Photo by Julie Kwak on Unsplash
“How many roads must a man walk down, before they call him a man?” This iconic Bob Dylan anthem opens with a question of philosophical importance to our wellbeing. The response is equally as philosophical: “The answer, my friend, is blowin’ in the wind”.
For me, this is reminiscent of one of the most consistent paradoxes faced by most of us in life when it comes to improving our well-being. The Bob Dylan refrain has an ambiguity which can be interpreted as either obvious (the wind is blowing it in our face) or intangible (as the wind). Similarly, when most of us question what we need to do to improve our well-being, the answers are often both obvious, yet, apparently at least, unattainable.
Puzzled? Let me give you an example. If you’re trying to lose weight you will know it is likely you need to change your diet in some way. Obvious on the level of logic. Yet how difficult and unattainable does this feel in terms of our emotions and how we can actually achieve it?
Dylan’s questions demonstrate this paradox time and time again throughout this song. The answer to the questions being asked is really only of secondary importance. What’s more important is the questions are there for us to explore. So, it’s not knowing we need to change our diet which counts, but it’s working out what the implications are for our lives so we can process and implement this in a way which is achievable. Exploring the response as a step-by-step journey towards an answer.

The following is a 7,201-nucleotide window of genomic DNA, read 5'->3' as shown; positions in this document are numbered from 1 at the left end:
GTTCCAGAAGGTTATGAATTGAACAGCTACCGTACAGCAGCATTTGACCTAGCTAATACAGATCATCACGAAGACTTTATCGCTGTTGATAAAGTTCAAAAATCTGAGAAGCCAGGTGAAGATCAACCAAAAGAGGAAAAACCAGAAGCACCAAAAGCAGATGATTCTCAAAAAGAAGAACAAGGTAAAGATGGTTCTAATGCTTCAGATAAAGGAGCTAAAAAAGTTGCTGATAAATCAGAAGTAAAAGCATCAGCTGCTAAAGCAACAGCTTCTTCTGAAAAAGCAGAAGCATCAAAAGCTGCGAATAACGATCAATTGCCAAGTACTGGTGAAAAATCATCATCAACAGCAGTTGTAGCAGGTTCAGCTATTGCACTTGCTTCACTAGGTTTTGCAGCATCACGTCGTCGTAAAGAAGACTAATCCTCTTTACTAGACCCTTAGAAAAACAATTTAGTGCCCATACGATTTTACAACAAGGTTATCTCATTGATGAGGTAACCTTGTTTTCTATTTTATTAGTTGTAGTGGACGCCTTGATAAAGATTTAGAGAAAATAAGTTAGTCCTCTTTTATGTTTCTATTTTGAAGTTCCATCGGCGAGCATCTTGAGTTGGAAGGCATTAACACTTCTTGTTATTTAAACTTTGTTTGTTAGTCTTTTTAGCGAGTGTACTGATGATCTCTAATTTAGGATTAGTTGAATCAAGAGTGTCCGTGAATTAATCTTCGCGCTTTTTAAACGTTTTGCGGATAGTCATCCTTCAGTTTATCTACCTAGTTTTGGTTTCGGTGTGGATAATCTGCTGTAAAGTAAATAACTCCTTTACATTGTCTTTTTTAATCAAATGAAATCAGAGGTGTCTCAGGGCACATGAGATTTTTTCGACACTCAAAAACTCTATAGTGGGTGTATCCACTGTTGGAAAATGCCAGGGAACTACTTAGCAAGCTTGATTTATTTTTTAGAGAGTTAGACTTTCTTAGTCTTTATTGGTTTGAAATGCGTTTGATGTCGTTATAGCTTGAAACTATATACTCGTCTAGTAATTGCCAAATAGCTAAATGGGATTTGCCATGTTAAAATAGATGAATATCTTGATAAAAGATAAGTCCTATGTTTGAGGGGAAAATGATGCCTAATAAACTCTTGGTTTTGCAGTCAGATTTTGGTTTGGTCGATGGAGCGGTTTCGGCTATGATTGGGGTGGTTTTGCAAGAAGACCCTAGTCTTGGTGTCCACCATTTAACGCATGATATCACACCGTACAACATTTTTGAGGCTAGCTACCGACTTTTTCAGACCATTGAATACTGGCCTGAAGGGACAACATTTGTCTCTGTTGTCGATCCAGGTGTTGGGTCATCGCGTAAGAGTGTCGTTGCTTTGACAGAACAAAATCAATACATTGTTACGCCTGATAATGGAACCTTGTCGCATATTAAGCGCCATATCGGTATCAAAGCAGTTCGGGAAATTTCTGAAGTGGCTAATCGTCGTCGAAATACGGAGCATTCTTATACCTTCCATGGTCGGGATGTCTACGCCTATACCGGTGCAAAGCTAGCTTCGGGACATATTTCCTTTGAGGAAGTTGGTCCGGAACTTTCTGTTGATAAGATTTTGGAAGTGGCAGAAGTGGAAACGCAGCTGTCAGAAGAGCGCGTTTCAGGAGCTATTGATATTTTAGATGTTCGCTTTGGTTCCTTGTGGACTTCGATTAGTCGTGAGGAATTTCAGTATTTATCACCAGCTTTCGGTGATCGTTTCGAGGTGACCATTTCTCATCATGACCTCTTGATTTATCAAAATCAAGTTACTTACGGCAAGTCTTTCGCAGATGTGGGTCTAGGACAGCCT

Whether you’re working with someone as a therapist, or engaging in a journey of self-change, this teaches us that we need to have patience. Finding answers is easy, but living out answers often requires time, effort and an element of discipline. This helps us to realise the importance of self-understanding. Until we have explored the answer in a personal and contextual manner, the conclusions we will reach will be no more than a philosophical response of little real value. To rephrase Dylan, until then we’ll be turning our heads but just pretending we just don’t see.